and other orders and decorations with which European
countries reward leaders of their military and naval forces.

On the occasion of the first presentation in Washington,
the Secretary of War spoke as follows :


^merttan Becorattons^

The institution of the Distinguished Service Medal in the
Army of the United States is in recognition of the fact that
in an army of modern times, all the fighting is not done on
the fighting front, but that those who served by way of pre-
paring others, and those whose services were specially neces-
sary in association with military operations, are equally
serving in the cause. This medal is also awarded to civilians,
because under conditions of modern warfare it has been dis-
covered, of course, that the civilian side is inseparably con-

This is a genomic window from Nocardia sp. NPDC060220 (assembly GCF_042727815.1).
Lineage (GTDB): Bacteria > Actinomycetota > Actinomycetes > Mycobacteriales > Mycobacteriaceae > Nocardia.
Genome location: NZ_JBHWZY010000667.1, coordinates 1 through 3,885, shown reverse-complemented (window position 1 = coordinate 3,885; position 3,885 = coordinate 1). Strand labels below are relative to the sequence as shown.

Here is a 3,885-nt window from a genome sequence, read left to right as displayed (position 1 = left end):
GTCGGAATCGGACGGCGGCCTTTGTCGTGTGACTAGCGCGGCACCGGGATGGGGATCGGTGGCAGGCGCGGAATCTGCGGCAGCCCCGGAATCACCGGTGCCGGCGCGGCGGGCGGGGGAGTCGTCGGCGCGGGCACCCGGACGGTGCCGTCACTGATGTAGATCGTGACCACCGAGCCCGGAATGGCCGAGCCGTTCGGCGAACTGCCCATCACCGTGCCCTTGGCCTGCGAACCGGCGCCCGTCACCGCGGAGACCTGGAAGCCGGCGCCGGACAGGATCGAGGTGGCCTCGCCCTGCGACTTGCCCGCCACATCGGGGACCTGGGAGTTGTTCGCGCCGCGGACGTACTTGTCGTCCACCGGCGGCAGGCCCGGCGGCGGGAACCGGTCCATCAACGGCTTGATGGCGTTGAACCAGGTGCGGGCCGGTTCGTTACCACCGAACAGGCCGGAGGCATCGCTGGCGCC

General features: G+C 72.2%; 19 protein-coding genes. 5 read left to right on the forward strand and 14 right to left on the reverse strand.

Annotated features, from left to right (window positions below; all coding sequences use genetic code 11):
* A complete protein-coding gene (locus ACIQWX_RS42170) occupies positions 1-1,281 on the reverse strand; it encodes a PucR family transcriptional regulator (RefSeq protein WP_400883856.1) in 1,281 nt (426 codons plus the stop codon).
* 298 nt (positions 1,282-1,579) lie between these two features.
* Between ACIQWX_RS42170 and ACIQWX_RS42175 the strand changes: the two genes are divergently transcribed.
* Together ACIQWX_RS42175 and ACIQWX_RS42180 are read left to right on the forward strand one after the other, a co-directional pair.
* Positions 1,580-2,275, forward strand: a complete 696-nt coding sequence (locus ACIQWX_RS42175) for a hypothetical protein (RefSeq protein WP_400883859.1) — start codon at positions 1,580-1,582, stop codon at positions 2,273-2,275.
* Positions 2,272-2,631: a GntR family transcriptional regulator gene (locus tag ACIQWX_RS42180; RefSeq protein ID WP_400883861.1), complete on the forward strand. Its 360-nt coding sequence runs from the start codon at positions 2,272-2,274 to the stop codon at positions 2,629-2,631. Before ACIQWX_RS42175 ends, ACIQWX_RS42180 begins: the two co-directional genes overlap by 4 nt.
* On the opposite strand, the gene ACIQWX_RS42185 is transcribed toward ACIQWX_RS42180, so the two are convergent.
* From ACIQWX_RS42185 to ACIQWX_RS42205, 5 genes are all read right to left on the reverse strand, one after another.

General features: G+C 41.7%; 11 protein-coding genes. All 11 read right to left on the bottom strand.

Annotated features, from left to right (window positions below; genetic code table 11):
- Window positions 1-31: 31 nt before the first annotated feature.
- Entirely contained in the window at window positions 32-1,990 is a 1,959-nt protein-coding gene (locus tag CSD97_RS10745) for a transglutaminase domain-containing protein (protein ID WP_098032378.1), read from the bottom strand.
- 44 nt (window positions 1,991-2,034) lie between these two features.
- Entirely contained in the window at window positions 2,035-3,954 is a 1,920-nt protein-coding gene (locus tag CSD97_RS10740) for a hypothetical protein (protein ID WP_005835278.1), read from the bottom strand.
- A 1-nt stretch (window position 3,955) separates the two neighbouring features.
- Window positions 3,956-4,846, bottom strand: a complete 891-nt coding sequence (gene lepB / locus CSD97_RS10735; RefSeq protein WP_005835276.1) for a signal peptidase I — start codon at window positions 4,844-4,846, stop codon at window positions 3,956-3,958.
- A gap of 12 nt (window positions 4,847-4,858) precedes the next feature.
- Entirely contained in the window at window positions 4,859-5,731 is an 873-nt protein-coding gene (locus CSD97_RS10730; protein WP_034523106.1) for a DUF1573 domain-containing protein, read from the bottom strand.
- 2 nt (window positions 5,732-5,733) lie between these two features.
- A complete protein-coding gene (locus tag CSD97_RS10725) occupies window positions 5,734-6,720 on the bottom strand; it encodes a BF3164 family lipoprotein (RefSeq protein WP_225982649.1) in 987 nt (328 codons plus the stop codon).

nected with the actual fighting side ; that modern war engages
all the power of the nation, military, industrial, financial, and
moral. The Distinguished Service Medal is, therefore,
awarded, not for technical military or combat service, but to
those who in positions of great responsibility have conferred
distinguished service upon their country through the Military
Establishment and in association with it.

At that time he was presenting the medal to seven
officers; one was General March, the Chief of Staff of the
United States Army since March, 191 8, and prior to that
time General Pershing's Chief of Artillery. The services
of the other six officers during the World War had been
rendered entirely on this side of the Atlantic.

General Goethals of the General Staff, who had complete
charge of the programme for the procurement of supplies
for the entire army.

General Jervey of the General Staff, who as Director of
Operations was responsible for the preparation and exe-
cution of the plans for the organization of personnel and
the movement of the troops to France.

General Crowder, Provost Marshal General, under whose
direction the Selective Service Act was put into operation


0xbtv^, JBecorations;, anb 3n£fignia

and the draftees sent under instructions coming from the
Chief of Staff.

General Hines who organized and administered the em-
barkation service which carried all our troops overseas.